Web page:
Thursday, October 27, 2011

A nice honor...

As I was scrambling at the end of last month to tie up loose ends for my autumn trip to Europe, I was delighted – and honored – to learn I was a Finalist in the prestigious 2011 Association for International Broadcasting International Media Excellence Awards in the "International Radio Personality of the Year" and "Most Creative Feature - Radio" categories, for my programs in “The Making of a Nation" series for VOA Special English. 

Special English is a broadcast and web-based service for people learning English around the world. 

“The Making of a Nation” is devoted each week to a different chapter in American history. The programs recognized by the AIB judges involved General Eisenhower leading the D-Day invasion on the beaches at Normandy, and the Home Front during World War Two and how its music reflected the concerns over the war.

Each program is a 15-minute mini-documentary, combining music, historical actuality, and other audio elements, to create an engaging audio- and learning experience for the listener each week. 

Like to hear a sample program? I'll post files of the Finalist programs on my web site in the next few weeks, once I've seen to re-working some elements on the site.  Or just drop a line and I'll send you an mp3 file. Meanwhile, with a big "Thank you" to Ralf Gründer in Germany for posting my Berlin Airlift program on his Berlin Wall web site, this link will take you there. 

If you are in the voice-over field, you'll understand my sending you to this site instead of VOA's, as the compression used there is designed for slow connections and often makes me sound like I've gargled with Drano ;-)

Oh, and if this is your first time listening to Special English, please understand the delivery is intentionally slow to enable those learning English to digest and comprehend. 

Your C-54 awaits on the Tempelhof tarmac!

©2011 Steve Ember

P.S.: I just had to add something to this post, especially if you choose to listen to my Berlin Airlift “Making of a Nation” on Ralf Gründer’s web site.  I’ve long had an interest in the Airlift and the rebuilding of Germany from the devastation of World War Two with the help of the U.S. and its allies, as well as the often murky milieu of post war Vienna and other European capitals…the crucible formed of a populace hungry, desperate, cunningly resourceful, black markets, Iron Curtain, operatives on both sides…you know, the whole Graham Greene “The Third Man” scene.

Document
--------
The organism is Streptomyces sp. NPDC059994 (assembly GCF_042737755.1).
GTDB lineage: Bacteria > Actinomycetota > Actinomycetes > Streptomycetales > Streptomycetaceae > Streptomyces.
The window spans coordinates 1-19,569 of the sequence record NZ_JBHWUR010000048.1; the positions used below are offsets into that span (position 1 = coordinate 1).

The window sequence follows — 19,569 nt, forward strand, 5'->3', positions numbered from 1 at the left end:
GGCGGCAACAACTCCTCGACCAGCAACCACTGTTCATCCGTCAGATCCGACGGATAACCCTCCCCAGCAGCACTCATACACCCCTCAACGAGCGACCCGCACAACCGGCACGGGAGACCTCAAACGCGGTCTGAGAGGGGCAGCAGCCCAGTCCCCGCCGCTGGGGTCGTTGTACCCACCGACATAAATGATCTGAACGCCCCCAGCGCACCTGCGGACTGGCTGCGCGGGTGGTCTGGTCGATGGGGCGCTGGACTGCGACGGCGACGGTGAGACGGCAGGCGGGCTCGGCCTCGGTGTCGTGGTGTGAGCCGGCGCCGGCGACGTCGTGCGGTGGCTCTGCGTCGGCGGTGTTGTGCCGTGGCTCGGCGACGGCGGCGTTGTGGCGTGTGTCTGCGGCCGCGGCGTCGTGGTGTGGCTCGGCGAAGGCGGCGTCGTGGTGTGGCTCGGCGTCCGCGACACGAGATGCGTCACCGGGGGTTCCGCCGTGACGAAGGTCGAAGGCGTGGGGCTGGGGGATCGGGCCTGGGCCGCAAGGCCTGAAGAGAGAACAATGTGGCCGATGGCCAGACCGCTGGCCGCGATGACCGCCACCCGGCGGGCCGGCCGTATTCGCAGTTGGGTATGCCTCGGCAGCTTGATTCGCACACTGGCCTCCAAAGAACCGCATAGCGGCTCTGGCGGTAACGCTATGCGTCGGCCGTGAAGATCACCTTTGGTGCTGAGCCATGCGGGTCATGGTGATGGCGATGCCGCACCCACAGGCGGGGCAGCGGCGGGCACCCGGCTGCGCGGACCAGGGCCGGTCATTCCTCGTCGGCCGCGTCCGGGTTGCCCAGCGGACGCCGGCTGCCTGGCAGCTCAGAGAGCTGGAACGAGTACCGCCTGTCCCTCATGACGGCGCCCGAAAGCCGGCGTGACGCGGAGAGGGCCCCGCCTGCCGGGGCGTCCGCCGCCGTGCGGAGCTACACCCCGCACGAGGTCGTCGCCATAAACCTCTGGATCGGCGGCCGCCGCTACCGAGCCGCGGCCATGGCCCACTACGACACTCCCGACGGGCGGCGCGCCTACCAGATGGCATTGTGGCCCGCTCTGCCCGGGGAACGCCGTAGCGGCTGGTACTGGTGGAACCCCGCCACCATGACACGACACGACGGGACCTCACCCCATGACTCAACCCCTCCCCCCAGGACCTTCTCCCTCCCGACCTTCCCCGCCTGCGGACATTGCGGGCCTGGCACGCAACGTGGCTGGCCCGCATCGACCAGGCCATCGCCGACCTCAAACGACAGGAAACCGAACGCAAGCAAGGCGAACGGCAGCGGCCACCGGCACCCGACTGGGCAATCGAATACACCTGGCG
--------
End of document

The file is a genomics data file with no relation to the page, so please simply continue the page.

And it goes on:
But back to the Airlift…If you share my interest in this extensive “air bridge” operation to save Berlin from being starved into submission by the Soviet Blockade, let me point you in the direction of a pretty darn good movie by the writer-director-producer team of George Seaton and William Perlberg, who gave us some quite memorable World War Two espionage/adventure films in the ‘60s.  Two of my favorites in that category were the location-filmed “The Counterfeit Traitor” (William Holden, Lilli Palmer, Hugh Griffith, and a superb cast of actors from Germany, Denmark, and Sweden, strong score by Alfred Newman) and the engrossing “Thirty Six Hours” (James Garner, Rod Taylor, Eva Marie Saint, and a strong German supporting cast, great score by Dmitri Tiomkin!).  Too long for a “P.S.” to get into plot synopses, but highly recommended and most definitely on my desert island list for a sun-powered DVD player!

I vaguely remembered a film about the Airlift as I was producing the “Making of a Nation” program on the link in this post. And I do mean vaguely, as in having seen it on late night TV perhaps twenty years ago.  All I really remembered was it was in black and white, and had great shots of C-54s on the approach to Tempelhof.  This week, I finally tracked it down, and would like to recommend it to you.  It was called “The Big Lift” and, turns out, it was an earlier Perlberg-Seaton production, if you follow such things.  It was also an early role for the superb actor Montgomery Clift, with strong performances also by Paul Douglas and the lovely German actress Cornell Borchers.

“The Big Lift” was done for Twentieth Century Fox in 1950 as a semi-documentary and it had a gritty and realistic tone – not surprising, as it was shot in postwar Berlin amidst all the bombed out buildings and showing the narrow air corridors and precision approaches of C-54s into Tempelhof Airport in all kinds of weather.  Beyond that, all military roles with the exception of Sgts. Danny McCullough (Clift) and Hank Kowalski (Douglas) were played by actual U.S. military personnel, pilots, ground crews, etc. on duty in Germany. A nice touch...

If you share my interest in aviation, the Airlift, and postwar Germany, the story is guaranteed to take you along…and of course there is the romance between Clift’s character and the young German war widow played by Ms. Borchers.  But you’re in for a good ride, because the romance does not follow a “predictable” course (especially for films of this era) and the plot takes us into the decidedly seamy side of postwar Berlin. There's also a nice redemption of Douglas' character with the help of a good-hearted German gal.

If I’ve kindled at least a curiosity over the film, it’s a cheap gamble to try it on, yourself. Inexpensive DVDs abound on ebay. But if I’ve kindled an irresistible urge to see it now, and you don’t mind a few commercials you can skip past after five seconds, try it out here and let me know what you think.

Immediate seating in the loges.  Enjoy!  


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